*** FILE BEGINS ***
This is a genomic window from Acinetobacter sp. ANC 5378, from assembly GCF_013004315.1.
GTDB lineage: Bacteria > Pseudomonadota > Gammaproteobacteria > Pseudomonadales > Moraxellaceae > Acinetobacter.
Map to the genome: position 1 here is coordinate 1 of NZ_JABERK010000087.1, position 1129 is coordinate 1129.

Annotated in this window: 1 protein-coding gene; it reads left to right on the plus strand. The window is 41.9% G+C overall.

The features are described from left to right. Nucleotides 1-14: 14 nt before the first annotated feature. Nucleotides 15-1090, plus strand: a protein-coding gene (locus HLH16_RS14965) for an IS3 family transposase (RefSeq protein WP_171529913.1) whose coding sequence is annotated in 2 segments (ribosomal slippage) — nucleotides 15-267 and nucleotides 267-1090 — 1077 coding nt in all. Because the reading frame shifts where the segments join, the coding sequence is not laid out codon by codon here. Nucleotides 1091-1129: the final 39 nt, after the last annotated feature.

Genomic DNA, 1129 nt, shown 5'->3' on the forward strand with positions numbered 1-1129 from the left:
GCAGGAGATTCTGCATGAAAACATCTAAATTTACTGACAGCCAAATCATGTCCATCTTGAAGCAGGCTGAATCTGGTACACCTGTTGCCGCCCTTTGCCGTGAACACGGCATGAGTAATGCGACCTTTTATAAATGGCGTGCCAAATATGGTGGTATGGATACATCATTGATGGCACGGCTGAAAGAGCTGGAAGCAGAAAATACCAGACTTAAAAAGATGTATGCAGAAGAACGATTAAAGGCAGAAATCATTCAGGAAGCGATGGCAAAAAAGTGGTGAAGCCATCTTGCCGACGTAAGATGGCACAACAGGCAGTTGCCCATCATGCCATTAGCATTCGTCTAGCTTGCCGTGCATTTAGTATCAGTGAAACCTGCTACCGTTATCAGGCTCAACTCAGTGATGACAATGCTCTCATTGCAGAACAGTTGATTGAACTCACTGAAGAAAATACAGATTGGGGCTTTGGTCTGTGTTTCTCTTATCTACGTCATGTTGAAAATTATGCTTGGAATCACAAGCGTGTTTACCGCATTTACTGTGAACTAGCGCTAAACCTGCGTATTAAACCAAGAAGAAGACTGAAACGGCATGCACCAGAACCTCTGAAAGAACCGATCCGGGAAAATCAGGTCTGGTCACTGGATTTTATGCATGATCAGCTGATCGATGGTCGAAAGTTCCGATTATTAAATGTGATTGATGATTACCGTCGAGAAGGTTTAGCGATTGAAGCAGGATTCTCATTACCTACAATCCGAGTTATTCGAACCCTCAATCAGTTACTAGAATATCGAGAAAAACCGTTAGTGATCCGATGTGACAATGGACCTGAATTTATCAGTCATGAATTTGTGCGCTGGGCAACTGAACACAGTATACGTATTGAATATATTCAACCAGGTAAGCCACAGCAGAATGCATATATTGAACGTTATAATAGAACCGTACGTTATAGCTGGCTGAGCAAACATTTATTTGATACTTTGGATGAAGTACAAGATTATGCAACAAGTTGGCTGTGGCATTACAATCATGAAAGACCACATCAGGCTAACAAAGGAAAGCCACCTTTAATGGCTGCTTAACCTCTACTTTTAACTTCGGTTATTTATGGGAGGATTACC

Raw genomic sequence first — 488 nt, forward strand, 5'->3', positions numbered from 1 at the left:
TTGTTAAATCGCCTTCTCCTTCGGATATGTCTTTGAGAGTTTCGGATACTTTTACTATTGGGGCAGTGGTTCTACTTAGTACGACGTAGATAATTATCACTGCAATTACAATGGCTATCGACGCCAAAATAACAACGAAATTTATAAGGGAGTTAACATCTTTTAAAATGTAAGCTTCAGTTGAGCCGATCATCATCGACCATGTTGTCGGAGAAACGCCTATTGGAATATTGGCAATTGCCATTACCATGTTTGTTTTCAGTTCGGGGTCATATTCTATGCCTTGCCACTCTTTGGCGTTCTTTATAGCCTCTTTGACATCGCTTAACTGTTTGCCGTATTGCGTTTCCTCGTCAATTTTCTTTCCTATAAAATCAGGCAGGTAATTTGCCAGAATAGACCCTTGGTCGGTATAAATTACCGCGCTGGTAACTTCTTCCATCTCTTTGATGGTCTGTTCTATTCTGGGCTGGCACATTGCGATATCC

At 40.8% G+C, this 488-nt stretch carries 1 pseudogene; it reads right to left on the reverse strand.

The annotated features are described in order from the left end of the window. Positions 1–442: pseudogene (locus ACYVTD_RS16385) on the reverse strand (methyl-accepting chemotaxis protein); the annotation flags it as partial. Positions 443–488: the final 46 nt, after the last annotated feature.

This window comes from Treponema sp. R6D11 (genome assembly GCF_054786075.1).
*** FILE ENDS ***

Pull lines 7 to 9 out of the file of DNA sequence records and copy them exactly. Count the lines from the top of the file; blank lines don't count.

GCAGGAGATTCTGCATGAAAACATCTAAATTTACTGACAGCCAAATCATGTCCATCTTGAAGCAGGCTGAATCTGGTACACCTGTTGCCGCCCTTTGCCGTGAACACGGCATGAGTAATGCGACCTTTTATAAATGGCGTGCCAAATATGGTGGTATGGATACATCATTGATGGCACGGCTGAAAGAGCTGGAAGCAGAAAATACCAGACTTAAAAAGATGTATGCAGAAGAACGATTAAAGGCAGAAATCATTCAGGAAGCGATGGCAAAAAAGTGGTGAAGCCATCTTGCCGACGTAAGATGGCACAACAGGCAGTTGCCCATCATGCCATTAGCATTCGTCTAGCTTGCCGTGCATTTAGTATCAGTGAAACCTGCTACCGTTATCAGGCTCAACTCAGTGATGACAATGCTCTCATTGCAGAACAGTTGATTGAACTCACTGAAGAAAATACAGATTGGGGCTTTGGTCTGTGTTTCTCTTATCTACGTCATGTTGAAAATTATGCTTGGAATCACAAGCGTGTTTACCGCATTTACTGTGAACTAGCGCTAAACCTGCGTATTAAACCAAGAAGAAGACTGAAACGGCATGCACCAGAACCTCTGAAAGAACCGATCCGGGAAAATCAGGTCTGGTCACTGGATTTTATGCATGATCAGCTGATCGATGGTCGAAAGTTCCGATTATTAAATGTGATTGATGATTACCGTCGAGAAGGTTTAGCGATTGAAGCAGGATTCTCATTACCTACAATCCGAGTTATTCGAACCCTCAATCAGTTACTAGAATATCGAGAAAAACCGTTAGTGATCCGATGTGACAATGGACCTGAATTTATCAGTCATGAATTTGTGCGCTGGGCAACTGAACACAGTATACGTATTGAATATATTCAACCAGGTAAGCCACAGCAGAATGCATATATTGAACGTTATAATAGAACCGTACGTTATAGCTGGCTGAGCAAACATTTATTTGATACTTTGGATGAAGTACAAGATTATGCAACAAGTTGGCTGTGGCATTACAATCATGAAAGACCACATCAGGCTAACAAAGGAAAGCCACCTTTAATGGCTGCTTAACCTCTACTTTTAACTTCGGTTATTTATGGGAGGATTACC

Raw genomic sequence first — 488 nt, forward strand, 5'->3', positions numbered from 1 at the left:
TTGTTAAATCGCCTTCTCCTTCGGATATGTCTTTGAGAGTTTCGGATACTTTTACTATTGGGGCAGTGGTTCTACTTAGTACGACGTAGATAATTATCACTGCAATTACAATGGCTATCGACGCCAAAATAACAACGAAATTTATAAGGGAGTTAACATCTTTTAAAATGTAAGCTTCAGTTGAGCCGATCATCATCGACCATGTTGTCGGAGAAACGCCTATTGGAATATTGGCAATTGCCATTACCATGTTTGTTTTCAGTTCGGGGTCATATTCTATGCCTTGCCACTCTTTGGCGTTCTTTATAGCCTCTTTGACATCGCTTAACTGTTTGCCGTATTGCGTTTCCTCGTCAATTTTCTTTCCTATAAAATCAGGCAGGTAATTTGCCAGAATAGACCCTTGGTCGGTATAAATTACCGCGCTGGTAACTTCTTCCATCTCTTTGATGGTCTGTTCTATTCTGGGCTGGCACATTGCGATATCC